Andrzej Nowak presented a paper at CHEP2012 in New York entitled “The future of commodity computing and many-core versus the interests of HEP software”, which was well received by the High Energy Physics community and generated a peak of interest in cutting-edge computing technologies, such as the Intel Xeon Phi. A poster, “Many-core experience with HEP software at CERN openlab” was also selected for lightning talks during the conference. Sverre Jarp gave two presentations at the International Supercomputer Conference 2012 in Hamburg in June. The PCC was also invited to deliver a keynote at the Intel European Research and Innovation Conference 2012 in Barcelona, where Andrzej Nowak presented the work of CERN and CERN openlab to over 400 attendees. Dirk Düllmann presented the “CERN Cloud Storage Evaluation”, related to the work done with Huawei, at the HEPiX Fall 2012 conference, in Beijing.
One of the PCC highlights of the year was the publication of an extensive whitepaper on software methodologies for vectorisation and parallelisation using MLfit, a maximum likelihood data analysis application. The report was the answer to a direct request from Intel’s Software and Services Group (SSG) to perform an evaluation of the multiple software technologies that now exist. The key software methods used were OpenMP, Intel Threading Building Blocks (TBB), Intel Cilk Plus, and the auto-vectorisation capability of the Intel compiler (Composer XE). Somewhat surprisingly, the Message Passing Interface (MPI) was successfully added, although the focus of the report was on single-node rather than multi-node performance optimisation. The paper concluded that the best implementation in terms of both ease of implementation and the resulting performance was a combination of the Intel Cilk Plus Array Notation for vectorisation and a hybrid TBB and MPI approach for parallelisation. A data mining study on the relationship between Compiler Flags and Performance Events was also published by the team. The idea behind the study was to see if it is possible to quickly identify the performance bottlenecks which exist in a given code and determine the compiler flags that are likely to alleviate a performance issue without compromising the accuracy and reproducibility of the results.
Workshops and teaching efforts
The openlab/PCC team has been running its educational programme comprising regular workshops with a focus on performance tuning and parallelisation since 2007. In this record year, with ten multi-day tutorials offered by the PCC, it was decided to expand the portfolio by proposing a two-day hands-on workshop on Numerical Computing (using IEEE-754 floating-point arithmetic). The first instance was organised in February 2012 with teachers from CERN, ENS in Lyon, Intel SSG, and Intel Research. The workshop was very quickly oversubscribed, and hence was repeated in September, also with a high attendance. In addition, the team was asked by Intel to repeat the workshop in CASPUR in Rome. The two standard two-day workshops were run as usual in the spring, but were collapsed into a three-day workshop, named “Parallelism, Compilers and Performance” in the autumn. This is a formula that will be pursued in the future, as it gives the opportunity to teach a wider portfolio of topics. In addition to these courses, several special workshops were also organised. The first one, held in early July, focused on advanced VTune Amplifier usage, as well as more lectures on TBB, both taught by well-known Intel experts. Finally, a workshop was co-organised with the ATLAS experiment on the Gooda performance analyser. In addition to the presenter David Levinthal from Google/US, the participants enjoyed the presence of several other renowned performance experts: Stéphane Eranian from Google/Grenoble, Patrick Demichel from HP/Grenoble, and Ahmad Yasin from Intel/Israel. The PCC was also invited to give a half-day tutorial at the IEEE ISPA Symposium in Madrid in July, and taught at the CERN School of Computing (CSC) in August as well as the INFN ESC12 School in October.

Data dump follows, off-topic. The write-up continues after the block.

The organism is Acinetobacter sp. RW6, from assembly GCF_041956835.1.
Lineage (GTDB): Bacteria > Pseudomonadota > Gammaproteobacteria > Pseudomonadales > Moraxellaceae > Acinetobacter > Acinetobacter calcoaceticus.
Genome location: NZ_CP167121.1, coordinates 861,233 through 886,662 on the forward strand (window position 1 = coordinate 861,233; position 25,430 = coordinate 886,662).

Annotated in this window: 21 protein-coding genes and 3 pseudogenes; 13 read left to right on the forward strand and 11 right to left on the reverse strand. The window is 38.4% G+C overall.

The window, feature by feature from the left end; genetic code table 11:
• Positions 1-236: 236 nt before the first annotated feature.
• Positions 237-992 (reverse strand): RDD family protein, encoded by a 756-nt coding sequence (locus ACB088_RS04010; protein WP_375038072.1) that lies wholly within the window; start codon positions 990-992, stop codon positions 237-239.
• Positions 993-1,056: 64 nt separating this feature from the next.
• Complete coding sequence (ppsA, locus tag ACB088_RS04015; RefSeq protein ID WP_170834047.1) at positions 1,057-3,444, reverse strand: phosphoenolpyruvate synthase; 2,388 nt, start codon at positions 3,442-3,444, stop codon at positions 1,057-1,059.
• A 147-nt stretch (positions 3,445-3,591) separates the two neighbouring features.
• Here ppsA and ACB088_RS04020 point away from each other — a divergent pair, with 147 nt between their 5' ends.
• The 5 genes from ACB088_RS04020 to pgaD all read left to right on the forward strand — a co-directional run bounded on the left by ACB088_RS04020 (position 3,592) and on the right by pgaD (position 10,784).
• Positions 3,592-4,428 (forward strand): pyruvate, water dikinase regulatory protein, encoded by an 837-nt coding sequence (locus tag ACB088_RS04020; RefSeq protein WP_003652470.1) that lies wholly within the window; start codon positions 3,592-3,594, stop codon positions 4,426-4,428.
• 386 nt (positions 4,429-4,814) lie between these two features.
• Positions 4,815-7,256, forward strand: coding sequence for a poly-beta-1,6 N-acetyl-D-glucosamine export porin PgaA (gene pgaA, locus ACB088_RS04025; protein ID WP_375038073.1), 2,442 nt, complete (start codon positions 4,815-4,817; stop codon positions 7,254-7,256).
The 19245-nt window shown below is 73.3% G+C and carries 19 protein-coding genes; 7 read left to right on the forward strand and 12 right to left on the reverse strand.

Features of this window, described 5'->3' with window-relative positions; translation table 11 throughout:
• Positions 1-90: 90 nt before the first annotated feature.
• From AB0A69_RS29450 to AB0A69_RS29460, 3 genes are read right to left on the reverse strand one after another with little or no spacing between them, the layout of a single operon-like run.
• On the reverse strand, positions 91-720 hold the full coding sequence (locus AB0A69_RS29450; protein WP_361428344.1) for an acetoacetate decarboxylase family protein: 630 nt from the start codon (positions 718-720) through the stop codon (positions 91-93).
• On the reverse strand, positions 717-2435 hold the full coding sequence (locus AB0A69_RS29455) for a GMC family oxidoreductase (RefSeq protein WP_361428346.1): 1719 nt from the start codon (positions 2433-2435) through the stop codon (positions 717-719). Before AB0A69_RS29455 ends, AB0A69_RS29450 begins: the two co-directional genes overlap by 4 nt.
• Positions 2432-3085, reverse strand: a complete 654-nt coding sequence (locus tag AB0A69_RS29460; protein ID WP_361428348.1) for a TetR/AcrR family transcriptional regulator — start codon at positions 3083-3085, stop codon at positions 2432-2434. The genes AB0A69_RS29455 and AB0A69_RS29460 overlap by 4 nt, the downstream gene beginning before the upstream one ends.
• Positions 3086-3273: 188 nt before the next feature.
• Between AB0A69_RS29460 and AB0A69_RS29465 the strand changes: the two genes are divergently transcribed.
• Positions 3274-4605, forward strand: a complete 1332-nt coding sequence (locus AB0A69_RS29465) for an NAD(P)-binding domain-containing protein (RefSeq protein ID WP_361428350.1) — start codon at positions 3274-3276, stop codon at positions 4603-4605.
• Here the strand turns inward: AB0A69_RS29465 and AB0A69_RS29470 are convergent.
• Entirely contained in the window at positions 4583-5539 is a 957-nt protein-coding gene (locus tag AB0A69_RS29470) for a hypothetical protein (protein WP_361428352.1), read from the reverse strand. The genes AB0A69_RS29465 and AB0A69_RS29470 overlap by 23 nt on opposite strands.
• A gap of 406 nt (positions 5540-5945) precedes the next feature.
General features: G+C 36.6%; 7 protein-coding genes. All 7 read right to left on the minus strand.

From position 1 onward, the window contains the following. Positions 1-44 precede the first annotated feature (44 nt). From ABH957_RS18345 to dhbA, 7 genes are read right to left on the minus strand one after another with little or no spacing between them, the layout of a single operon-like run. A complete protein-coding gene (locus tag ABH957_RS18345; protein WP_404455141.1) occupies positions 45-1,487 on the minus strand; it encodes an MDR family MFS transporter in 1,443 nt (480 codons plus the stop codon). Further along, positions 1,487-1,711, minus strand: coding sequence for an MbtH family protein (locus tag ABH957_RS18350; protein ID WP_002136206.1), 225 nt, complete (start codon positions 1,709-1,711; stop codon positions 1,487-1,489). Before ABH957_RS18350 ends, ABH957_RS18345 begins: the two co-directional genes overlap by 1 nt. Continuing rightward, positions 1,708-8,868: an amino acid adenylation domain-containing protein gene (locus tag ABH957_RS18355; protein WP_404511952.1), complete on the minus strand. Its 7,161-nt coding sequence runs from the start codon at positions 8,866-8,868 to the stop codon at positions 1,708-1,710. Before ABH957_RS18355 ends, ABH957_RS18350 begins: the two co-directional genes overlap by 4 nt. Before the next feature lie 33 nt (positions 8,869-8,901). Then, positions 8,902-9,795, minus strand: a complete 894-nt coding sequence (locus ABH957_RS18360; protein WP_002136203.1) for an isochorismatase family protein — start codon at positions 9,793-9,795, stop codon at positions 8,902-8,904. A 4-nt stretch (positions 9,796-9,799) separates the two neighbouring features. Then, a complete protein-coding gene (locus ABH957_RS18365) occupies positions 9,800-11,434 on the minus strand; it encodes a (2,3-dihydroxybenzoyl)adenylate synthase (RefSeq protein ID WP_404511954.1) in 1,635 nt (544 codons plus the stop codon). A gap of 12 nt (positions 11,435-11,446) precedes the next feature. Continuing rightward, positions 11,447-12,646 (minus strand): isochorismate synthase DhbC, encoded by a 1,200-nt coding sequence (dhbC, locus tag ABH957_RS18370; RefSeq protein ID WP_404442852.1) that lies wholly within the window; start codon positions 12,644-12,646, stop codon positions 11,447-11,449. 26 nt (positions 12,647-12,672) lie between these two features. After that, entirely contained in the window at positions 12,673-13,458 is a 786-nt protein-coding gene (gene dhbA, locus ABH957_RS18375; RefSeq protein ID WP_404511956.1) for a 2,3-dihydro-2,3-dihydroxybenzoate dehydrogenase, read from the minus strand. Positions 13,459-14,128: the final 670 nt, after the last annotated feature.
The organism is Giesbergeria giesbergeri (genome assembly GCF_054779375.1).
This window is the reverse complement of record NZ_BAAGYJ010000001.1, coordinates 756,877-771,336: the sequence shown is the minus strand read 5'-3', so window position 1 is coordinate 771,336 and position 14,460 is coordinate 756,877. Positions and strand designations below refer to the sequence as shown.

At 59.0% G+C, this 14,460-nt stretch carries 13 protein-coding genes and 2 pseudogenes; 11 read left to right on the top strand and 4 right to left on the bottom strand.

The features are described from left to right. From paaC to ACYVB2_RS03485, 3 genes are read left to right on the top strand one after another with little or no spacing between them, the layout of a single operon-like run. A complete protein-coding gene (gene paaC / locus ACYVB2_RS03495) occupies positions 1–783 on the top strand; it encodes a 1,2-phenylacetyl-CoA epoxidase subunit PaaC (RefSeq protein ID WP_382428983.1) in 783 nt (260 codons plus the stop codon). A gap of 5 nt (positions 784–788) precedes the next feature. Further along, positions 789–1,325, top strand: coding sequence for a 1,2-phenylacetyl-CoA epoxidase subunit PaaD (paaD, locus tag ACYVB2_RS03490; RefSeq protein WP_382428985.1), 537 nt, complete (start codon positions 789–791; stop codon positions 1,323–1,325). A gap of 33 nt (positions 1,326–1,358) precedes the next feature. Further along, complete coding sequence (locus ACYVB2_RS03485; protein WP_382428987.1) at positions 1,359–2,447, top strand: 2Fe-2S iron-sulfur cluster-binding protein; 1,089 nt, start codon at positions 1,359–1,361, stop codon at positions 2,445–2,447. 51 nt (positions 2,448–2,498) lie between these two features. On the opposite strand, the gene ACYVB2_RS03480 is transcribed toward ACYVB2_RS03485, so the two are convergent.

The PCC’s efforts to expand its collaboration with Intel on additional planes were particularly successful in 2012. In late 2011, CERN openlab, LHCb, Intel, and a group of Irish universities co-authored an EU FP7 project proposal focused on next-generation data acquisition capabilities. This year the ICE-DIP project application was scored very highly by evaluators, particularly because of the cutting edge science proposed – only less than 10% of the proposals are actually funded. As a result, CERN and Intel will benefit from over €1.25 million of funding to hire five bright PhD candidates, who will work with the CERN experiments on world?class cutting-edge technology, a shining example of joint industrial and public sector collaboration.